You’ll know soccer has truly arrived in this country when television broadcasters and analysts put down their pompoms for the U.S. team.
During FS1’s pregame show Tuesday night, all four American analysts picked the United States to defeat heavily favored Argentina in the Copa America tournament.
We deserve better than cheerleading. We deserve clear thinking. If you’re going to lead with your heart instead of your head, hand in your broadcasting credential and pick up a romance novel. It didn’t take long Tuesday to figure out Argentina was playing a different game. The Americans failed to get a shot on net in a 4-0 loss. That’s no shots, as in none.
The U.S. team is decent, so having all four experts pick it to beat the best team in the world isn’t like having all four experts pick the out-of-nowhere U.S. hockey team to beat Russia in the 1980 Olympics. But it’s still silly and unprofessional. Even if the boosters/broadcasters really, really wanted the Americans to win, sober thought would have told at least one of them that, you know what, this probably isn’t going to end well for the U.S.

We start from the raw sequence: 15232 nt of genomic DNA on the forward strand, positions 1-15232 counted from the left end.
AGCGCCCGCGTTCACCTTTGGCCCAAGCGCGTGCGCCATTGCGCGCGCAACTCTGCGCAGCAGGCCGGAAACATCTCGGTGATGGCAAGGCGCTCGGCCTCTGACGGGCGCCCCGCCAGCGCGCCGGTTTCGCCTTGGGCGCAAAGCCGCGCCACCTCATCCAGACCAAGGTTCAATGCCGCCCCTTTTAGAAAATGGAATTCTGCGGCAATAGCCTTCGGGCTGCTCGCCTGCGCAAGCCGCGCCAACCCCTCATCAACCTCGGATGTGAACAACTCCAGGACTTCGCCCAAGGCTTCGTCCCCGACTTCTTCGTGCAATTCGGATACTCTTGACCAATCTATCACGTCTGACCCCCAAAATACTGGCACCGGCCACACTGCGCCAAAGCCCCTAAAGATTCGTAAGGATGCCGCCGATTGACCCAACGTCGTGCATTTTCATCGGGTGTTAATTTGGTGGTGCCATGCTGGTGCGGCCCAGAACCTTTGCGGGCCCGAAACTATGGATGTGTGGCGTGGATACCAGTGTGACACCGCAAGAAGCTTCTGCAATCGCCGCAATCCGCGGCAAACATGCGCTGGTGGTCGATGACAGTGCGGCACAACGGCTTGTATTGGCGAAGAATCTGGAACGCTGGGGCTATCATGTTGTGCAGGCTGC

Since my soccer awakening during the 2014 World Cup, I’ve watched plenty of games. Maybe as an outsider and as someone with a broader view of sports, I see things the zealots don’t. And what I continue to see is broadcasters with too much of a rooting interest in the U.S. team and in the sport succeeding here. Soccer will stand on its own merits. And to a savvy American audience weaned on criticism, boosterism doesn’t go over well. Some of us like honesty, even if it hurts.
Too many people are more worried about growing soccer in this country than looking at it with a level head and doing it justice. You’ll know the sport has truly taken root when objectivity takes hold. Right now, objectivity looks about a million miles away.